I had also decided that I needed to take on water. I think that one of the problems in 2011 was that I didn’t adjust my water intake sufficiently and so I was horribly dry by the time I was forced to stop and take a drink. This year I deliberately slowed through the water stations and made sure that when I took a bottle of water I drank three or four good mouthfuls. The rest went either over my head or more usually I squirted the back of my legs (ahhhh, bliss!)
Friends and crowds
I have heard it said that one runs the first half of a marathon with the head and the second half with the heart. I agree, that there is a switch where emotion becomes massively important. During the race I heard my name called out a few times. At mile 16 I saw my Mum and Dad. At mile 17 there was an advanced RunDemCrew party with Linda Byrne shouting encouragement. At that stage I still felt pretty good.
Just before the 21st mile, on a very sparsely populated section of the course, I saw Nick and his fianceé – and fellow coach – Phoebe. I was feeling good and just thinking about getting my head around the last 10km. Nick and I locked eyes and he repeated the instructions he’d given me before the race for this point. Relax, work hard and try to catch the vest in front. At that point I knew that I was going to succeed with my targets.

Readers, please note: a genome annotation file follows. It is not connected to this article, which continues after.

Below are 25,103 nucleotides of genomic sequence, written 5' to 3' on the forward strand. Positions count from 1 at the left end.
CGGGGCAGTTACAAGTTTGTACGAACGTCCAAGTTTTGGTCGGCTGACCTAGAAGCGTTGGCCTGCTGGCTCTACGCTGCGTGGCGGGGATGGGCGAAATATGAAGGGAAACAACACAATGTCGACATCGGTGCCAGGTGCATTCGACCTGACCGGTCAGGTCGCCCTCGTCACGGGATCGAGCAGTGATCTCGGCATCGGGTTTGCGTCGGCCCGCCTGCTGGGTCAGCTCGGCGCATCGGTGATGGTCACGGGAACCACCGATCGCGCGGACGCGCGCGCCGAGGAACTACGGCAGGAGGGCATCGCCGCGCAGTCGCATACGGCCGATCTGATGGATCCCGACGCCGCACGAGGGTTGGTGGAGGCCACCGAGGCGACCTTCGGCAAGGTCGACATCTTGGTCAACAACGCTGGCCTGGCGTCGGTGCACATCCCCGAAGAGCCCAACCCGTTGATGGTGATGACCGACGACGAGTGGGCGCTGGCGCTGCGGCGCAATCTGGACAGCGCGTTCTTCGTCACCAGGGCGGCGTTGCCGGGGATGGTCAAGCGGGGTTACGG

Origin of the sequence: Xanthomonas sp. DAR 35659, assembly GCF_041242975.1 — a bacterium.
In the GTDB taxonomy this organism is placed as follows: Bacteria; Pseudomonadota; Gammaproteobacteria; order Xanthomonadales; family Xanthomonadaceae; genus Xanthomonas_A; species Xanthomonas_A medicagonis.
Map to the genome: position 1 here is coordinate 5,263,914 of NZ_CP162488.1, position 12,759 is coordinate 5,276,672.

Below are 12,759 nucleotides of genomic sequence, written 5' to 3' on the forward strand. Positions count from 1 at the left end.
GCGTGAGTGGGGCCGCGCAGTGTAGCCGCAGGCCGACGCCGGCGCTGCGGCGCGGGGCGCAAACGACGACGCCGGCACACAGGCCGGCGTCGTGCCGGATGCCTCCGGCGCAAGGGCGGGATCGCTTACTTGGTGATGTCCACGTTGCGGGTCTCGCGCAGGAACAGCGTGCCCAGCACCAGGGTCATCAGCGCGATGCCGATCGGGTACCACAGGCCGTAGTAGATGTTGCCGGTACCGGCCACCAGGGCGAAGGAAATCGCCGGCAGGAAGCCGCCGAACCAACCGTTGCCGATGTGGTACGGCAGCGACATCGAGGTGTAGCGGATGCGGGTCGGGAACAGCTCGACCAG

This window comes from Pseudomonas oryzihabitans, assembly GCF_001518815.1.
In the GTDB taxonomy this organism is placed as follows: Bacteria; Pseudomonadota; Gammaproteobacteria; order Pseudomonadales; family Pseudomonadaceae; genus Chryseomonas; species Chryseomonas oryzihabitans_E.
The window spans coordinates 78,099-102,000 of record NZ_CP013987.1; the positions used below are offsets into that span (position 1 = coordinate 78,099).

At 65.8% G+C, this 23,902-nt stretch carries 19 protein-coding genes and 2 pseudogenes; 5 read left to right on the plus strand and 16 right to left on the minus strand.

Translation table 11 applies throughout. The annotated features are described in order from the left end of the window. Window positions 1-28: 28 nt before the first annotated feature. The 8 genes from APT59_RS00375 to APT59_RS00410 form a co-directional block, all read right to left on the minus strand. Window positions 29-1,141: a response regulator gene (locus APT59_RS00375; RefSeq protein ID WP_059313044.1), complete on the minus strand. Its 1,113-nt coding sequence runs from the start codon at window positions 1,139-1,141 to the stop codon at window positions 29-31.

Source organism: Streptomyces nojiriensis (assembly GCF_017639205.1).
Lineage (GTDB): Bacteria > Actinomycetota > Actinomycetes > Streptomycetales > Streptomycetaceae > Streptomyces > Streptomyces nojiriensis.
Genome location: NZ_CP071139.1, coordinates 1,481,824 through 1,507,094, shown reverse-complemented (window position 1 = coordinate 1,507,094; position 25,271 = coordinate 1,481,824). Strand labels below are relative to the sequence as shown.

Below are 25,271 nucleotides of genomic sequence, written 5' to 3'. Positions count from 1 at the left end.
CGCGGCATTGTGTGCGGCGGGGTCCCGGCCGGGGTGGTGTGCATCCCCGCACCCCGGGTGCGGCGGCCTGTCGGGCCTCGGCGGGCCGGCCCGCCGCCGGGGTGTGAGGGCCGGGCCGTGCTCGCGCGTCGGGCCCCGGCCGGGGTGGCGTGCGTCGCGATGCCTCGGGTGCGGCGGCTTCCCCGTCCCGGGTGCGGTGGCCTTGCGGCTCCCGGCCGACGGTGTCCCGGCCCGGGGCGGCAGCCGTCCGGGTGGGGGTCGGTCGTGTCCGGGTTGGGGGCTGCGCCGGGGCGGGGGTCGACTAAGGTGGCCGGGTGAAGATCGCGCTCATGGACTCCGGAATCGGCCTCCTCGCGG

At mile 21 I passed the RunDemCrew‘s main cheering point. That was a massive boost as a huge group roared me on (you can read about what it felt like to see the ‘Crew here). Next stop, the Mornington Chasers.
The Chasers cheering…
My club, the Mornington Chasers, traditionally have a cheering point on the Highway, near mile 22 so they can see the runners just after half way and then again on the way back with 4 miles to go. On my route out to Canary Wharf I had, of course, seen the Chasers across the road and I noticed that the club flag was tied to a huge tree. I banked that bit of info for later.
On the way back I spotted the tree from quite a long way away, but this is a dead straight section of road and I know that Tom Craggs, who had his hawk-eye on times for the Chasers running, also saw me quite a way out. I must admit, and I’ll take this opportunity to apologise, that I didn’t really see anyone except Tom. But there was another rush of noise, much like at the RunDemCrew station, which sent the hairs on my neck into a frenzy!